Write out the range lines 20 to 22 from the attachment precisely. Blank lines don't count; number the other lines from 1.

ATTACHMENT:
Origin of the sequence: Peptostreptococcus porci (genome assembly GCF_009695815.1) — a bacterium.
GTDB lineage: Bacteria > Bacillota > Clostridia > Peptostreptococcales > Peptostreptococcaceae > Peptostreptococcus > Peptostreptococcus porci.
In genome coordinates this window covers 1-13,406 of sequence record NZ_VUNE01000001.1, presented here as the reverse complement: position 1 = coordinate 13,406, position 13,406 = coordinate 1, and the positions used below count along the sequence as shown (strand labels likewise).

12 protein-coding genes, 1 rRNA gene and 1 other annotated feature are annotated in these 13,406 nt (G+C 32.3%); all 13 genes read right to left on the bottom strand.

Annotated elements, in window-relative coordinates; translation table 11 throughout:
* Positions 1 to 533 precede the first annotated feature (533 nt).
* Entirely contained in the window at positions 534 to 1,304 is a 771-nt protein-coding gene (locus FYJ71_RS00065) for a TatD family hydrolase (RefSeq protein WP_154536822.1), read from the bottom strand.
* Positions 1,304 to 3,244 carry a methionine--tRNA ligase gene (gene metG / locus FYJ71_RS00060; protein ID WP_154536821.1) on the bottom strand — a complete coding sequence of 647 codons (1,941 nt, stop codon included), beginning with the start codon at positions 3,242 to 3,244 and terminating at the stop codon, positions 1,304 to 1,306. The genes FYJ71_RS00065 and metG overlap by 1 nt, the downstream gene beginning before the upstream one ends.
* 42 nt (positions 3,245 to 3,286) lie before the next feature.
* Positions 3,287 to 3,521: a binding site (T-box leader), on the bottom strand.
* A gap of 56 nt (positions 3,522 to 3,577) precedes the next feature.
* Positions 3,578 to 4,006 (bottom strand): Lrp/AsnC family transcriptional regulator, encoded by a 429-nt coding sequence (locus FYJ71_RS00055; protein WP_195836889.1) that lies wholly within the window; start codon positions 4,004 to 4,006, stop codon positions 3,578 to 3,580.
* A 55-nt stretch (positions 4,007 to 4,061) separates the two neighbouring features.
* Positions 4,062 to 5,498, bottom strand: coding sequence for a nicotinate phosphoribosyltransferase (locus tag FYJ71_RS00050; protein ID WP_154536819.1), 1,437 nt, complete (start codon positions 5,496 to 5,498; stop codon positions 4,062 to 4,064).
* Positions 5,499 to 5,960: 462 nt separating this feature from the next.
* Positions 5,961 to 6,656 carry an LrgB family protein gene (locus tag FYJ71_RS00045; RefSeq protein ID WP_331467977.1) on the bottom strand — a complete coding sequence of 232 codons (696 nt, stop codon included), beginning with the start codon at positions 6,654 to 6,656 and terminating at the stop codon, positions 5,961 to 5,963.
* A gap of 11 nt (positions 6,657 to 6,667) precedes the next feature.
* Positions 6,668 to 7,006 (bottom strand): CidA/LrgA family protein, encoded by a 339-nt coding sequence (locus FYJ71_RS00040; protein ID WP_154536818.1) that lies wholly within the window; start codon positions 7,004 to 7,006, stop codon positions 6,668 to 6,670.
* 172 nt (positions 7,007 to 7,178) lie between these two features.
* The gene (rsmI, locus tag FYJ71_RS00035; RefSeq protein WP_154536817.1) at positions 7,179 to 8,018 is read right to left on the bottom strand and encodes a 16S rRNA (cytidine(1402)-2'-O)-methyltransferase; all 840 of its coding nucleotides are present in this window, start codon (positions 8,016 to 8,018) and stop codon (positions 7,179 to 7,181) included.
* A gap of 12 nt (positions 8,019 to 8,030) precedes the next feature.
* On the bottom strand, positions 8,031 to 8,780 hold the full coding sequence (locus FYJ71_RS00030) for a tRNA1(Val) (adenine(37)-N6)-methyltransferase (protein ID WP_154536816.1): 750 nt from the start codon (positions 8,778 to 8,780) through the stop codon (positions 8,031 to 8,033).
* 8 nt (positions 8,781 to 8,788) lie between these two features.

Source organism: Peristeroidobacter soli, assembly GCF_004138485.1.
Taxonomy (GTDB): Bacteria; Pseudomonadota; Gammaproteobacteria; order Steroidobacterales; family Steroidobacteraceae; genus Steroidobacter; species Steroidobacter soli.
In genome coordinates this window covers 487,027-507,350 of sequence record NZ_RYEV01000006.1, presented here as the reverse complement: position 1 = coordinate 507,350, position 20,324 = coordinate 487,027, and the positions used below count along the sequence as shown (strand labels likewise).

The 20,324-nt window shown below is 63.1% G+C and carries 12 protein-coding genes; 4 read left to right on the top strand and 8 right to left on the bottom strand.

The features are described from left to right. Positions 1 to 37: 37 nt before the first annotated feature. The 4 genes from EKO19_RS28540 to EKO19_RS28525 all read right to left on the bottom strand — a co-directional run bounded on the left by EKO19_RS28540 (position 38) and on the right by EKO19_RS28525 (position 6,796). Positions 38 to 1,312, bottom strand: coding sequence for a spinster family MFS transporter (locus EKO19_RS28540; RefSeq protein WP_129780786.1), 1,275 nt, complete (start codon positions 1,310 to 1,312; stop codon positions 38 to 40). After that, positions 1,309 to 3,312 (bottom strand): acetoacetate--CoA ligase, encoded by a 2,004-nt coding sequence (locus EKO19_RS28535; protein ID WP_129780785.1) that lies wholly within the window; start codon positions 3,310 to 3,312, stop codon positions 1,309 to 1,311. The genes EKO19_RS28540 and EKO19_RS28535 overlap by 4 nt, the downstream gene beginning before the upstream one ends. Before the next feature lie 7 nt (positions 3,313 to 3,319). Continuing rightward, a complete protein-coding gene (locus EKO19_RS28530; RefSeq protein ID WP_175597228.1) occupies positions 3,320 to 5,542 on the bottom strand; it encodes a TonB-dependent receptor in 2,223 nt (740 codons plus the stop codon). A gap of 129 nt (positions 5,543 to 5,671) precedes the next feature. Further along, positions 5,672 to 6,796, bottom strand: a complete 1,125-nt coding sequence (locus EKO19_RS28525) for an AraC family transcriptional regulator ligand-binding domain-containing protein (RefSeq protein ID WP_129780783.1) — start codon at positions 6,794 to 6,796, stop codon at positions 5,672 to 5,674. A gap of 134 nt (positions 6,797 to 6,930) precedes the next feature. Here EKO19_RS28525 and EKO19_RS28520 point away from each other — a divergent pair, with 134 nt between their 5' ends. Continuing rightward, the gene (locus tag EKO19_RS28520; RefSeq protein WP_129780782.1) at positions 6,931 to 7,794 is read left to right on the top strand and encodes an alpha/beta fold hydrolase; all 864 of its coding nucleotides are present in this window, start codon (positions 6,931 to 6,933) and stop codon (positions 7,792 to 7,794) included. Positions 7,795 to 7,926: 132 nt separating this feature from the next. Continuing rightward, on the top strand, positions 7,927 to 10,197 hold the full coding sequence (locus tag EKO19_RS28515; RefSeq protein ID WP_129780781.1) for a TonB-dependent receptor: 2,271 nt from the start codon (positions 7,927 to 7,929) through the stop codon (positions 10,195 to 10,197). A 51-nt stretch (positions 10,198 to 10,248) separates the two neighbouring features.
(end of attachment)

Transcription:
* The gene (rsmI, locus tag FYJ71_RS00035; RefSeq protein WP_154536817.1) at positions 7,179 to 8,018 is read right to left on the bottom strand and encodes a 16S rRNA (cytidine(1402)-2'-O)-methyltransferase; all 840 of its coding nucleotides are present in this window, start codon (positions 8,016 to 8,018) and stop codon (positions 7,179 to 7,181) included.
* A gap of 12 nt (positions 8,019 to 8,030) precedes the next feature.
* On the bottom strand, positions 8,031 to 8,780 hold the full coding sequence (locus FYJ71_RS00030) for a tRNA1(Val) (adenine(37)-N6)-methyltransferase (protein ID WP_154536816.1): 750 nt from the start codon (positions 8,778 to 8,780) through the stop codon (positions 8,031 to 8,033).